guidestar 2012

In the form 990 for 2012, the year in which Rise Up traveled to Israel per the above article, there is no mention of work in “Palestine.” There is, however, mention of a grant of $21,067 for promoting “social justice and increased awareness for various underprivileged populations in Nicaragua and India.” Again, no mention of “Palestine.”

guidestar 2012 form

So while it is not clear exactly how much the US State Department has been funding them, one can assume it is in the tens of thousands of dollars.

And by funding Rise Up, and through them AMZ Productions, the State Department is funding those who glamorize violence against Israel, the exploitation of children and placing them in potential harm’s way, as well as the demonization of Israel.

You can contact the State Department here to let them know your disapproval of this allocation of their funds:

Contact form:



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We Can’t Compare Syrian Refugees And Jews Fleeing Nazis Tue, 08 Sep 2015 07:14:24 +0000 Since the moment we saw those pictures of that little boy washed up on the beach, there has been a clamouring noise from too many people keen to relate the current refugee crisis to the plight of the Jews in Nazi Europe. Let’s overlook the hundreds of thousands already murdered in Syria’s civil war.

So I was just wondering if I could ask something of all those people quick to claim that Syrian refugees are the new 1930’s Jews.

UNHCR persons of concern refugee numberFor those Jews who managed to escape Nazi Germany, where were the refugee camps, like the ones in Turkey, Lebanon and Jordan today hosting 4,088,099 registered refugees (6th Sept). Because I’ve never heard anyone mention them. I’m sure a lot of Jews must have been saved in those camps.

As far as I know, in 1939 there were precisely zero Jewish countries and zero safe and secure refugee camps. I suspect if there had been a Jewish country or even a refugee camp it would have taken in some refugees. Worse: the major nations of the world, especially Britain, blocked Jews from reaching safety and sent them back to be murdered by Hitler.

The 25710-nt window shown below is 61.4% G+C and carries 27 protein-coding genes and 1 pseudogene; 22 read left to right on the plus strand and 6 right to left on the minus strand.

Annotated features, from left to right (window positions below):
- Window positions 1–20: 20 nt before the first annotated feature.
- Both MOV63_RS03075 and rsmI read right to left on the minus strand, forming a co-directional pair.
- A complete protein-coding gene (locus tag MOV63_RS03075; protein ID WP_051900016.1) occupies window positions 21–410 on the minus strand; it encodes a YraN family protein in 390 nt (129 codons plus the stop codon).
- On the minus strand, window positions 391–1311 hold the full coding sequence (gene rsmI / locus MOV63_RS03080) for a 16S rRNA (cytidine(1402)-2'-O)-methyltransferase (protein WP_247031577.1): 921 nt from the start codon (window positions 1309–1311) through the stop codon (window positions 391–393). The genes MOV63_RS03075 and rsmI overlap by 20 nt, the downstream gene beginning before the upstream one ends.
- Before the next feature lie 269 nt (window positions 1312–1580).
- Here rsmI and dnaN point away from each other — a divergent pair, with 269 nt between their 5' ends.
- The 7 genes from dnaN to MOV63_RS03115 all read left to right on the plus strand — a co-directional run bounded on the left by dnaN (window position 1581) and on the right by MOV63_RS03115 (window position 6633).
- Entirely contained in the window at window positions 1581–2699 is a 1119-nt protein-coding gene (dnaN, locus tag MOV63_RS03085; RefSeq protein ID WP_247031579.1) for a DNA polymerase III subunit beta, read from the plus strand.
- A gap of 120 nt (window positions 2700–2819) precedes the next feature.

“An Aerial View of the Za’atri Refugee Camp” in Jordan by U.S. Department of State

There are 23 Arab countries and a somewhere north of 60 Muslim countries and beyond the immediate neighbours housing huge UNHCR camps, they are doing almost nothing to help and are certainly not offering to permanently settle refugees as the nations of Europe are being called upon to do.

To punch emotional buttons and compare people who are fleeing safe and secure (if desperately unpleasant and hopeless) refugee camps with the 6 million murdered Jews is really, really dark.

The migrants streaming into Europe don’t just want the first safe haven they can find, the vast majority of them already left safe camps (those who weren’t slaughtered in fighting before getting out of course). They don’t even want Hungarian goulash, they want Germany’s (halal) food and social services.